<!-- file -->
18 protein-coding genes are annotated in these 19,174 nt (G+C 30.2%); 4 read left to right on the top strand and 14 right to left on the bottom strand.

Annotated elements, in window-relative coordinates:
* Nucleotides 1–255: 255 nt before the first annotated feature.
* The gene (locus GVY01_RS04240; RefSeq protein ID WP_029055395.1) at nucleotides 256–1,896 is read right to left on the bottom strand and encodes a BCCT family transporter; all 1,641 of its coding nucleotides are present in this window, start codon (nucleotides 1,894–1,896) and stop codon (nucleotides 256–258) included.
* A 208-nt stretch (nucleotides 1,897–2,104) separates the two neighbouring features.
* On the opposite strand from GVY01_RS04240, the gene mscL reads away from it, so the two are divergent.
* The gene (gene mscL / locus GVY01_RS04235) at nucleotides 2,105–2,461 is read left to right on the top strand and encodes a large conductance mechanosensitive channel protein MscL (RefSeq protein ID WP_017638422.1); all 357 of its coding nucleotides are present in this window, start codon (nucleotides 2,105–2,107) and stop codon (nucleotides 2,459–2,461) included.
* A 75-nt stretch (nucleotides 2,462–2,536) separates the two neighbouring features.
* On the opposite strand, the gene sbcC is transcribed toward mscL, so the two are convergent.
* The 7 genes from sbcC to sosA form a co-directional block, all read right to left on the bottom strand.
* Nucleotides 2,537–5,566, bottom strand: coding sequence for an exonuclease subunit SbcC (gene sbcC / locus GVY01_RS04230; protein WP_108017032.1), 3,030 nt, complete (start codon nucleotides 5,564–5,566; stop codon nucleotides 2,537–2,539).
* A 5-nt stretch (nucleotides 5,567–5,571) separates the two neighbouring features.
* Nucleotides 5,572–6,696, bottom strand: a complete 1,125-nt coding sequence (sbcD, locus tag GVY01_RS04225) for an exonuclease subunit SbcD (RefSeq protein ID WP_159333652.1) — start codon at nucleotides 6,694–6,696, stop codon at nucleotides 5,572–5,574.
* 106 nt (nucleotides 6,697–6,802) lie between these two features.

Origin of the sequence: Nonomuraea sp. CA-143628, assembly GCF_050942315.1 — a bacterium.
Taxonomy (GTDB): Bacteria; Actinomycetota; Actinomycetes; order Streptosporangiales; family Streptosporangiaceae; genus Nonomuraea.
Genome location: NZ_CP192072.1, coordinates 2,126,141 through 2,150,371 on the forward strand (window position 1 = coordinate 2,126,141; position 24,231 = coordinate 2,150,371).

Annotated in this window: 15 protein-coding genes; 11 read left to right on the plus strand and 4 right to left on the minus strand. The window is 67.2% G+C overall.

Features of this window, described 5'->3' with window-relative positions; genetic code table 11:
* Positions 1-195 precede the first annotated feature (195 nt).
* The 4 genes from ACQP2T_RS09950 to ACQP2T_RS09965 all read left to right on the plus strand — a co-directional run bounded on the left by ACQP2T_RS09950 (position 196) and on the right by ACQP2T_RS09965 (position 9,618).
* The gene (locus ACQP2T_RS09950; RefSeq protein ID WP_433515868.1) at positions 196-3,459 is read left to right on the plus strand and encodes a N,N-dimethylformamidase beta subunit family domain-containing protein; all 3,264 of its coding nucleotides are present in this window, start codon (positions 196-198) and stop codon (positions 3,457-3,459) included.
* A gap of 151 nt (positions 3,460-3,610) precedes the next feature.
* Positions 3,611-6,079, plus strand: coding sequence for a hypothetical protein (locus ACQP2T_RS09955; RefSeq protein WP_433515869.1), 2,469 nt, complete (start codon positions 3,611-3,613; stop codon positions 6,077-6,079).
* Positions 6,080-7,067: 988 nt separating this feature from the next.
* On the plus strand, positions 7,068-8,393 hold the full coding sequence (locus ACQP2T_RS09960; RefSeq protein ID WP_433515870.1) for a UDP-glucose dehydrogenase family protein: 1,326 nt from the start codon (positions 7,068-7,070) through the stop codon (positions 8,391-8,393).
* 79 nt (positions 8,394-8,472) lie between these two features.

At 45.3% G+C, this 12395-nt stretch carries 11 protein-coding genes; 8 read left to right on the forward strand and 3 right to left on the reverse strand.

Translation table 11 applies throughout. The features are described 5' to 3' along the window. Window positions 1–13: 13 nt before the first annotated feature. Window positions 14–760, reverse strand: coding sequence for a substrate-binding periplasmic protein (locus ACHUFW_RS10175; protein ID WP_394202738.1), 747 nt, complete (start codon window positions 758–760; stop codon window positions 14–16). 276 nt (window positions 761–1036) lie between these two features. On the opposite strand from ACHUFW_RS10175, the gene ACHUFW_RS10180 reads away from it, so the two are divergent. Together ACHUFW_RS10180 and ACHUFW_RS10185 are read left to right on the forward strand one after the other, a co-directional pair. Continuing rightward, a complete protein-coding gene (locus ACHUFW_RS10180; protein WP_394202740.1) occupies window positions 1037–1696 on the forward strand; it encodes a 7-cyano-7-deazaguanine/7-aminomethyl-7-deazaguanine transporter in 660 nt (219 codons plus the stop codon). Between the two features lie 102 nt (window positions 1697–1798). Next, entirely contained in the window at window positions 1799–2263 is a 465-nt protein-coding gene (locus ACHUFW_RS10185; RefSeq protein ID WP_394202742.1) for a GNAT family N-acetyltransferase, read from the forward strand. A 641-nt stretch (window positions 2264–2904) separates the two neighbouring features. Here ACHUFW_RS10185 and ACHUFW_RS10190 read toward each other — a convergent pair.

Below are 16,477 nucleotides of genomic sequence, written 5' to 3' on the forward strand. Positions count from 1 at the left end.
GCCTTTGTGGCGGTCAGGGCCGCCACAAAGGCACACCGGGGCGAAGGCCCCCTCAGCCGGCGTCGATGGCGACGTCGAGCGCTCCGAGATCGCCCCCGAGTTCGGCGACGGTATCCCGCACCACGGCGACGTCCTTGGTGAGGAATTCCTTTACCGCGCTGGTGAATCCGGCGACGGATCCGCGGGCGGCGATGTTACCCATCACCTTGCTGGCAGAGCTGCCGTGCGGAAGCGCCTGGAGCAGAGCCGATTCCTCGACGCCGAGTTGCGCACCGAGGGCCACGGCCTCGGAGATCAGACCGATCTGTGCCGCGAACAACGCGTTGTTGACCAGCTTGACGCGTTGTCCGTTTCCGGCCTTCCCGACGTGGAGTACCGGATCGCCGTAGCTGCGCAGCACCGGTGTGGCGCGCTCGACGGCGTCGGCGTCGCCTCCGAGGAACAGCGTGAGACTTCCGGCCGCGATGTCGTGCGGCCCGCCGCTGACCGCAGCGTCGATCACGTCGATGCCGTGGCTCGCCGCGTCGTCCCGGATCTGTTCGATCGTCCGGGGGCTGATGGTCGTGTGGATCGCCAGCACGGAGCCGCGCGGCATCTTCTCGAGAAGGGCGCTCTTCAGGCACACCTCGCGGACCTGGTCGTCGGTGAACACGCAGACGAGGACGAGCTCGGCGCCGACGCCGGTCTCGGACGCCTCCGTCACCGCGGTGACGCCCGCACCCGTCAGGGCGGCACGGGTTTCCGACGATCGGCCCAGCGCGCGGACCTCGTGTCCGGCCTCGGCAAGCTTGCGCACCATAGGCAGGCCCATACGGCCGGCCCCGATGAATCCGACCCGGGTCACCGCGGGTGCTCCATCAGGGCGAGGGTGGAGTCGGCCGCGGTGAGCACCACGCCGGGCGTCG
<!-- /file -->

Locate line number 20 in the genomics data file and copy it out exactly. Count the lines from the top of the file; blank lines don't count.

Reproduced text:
* Positions 1-195 precede the first annotated feature (195 nt).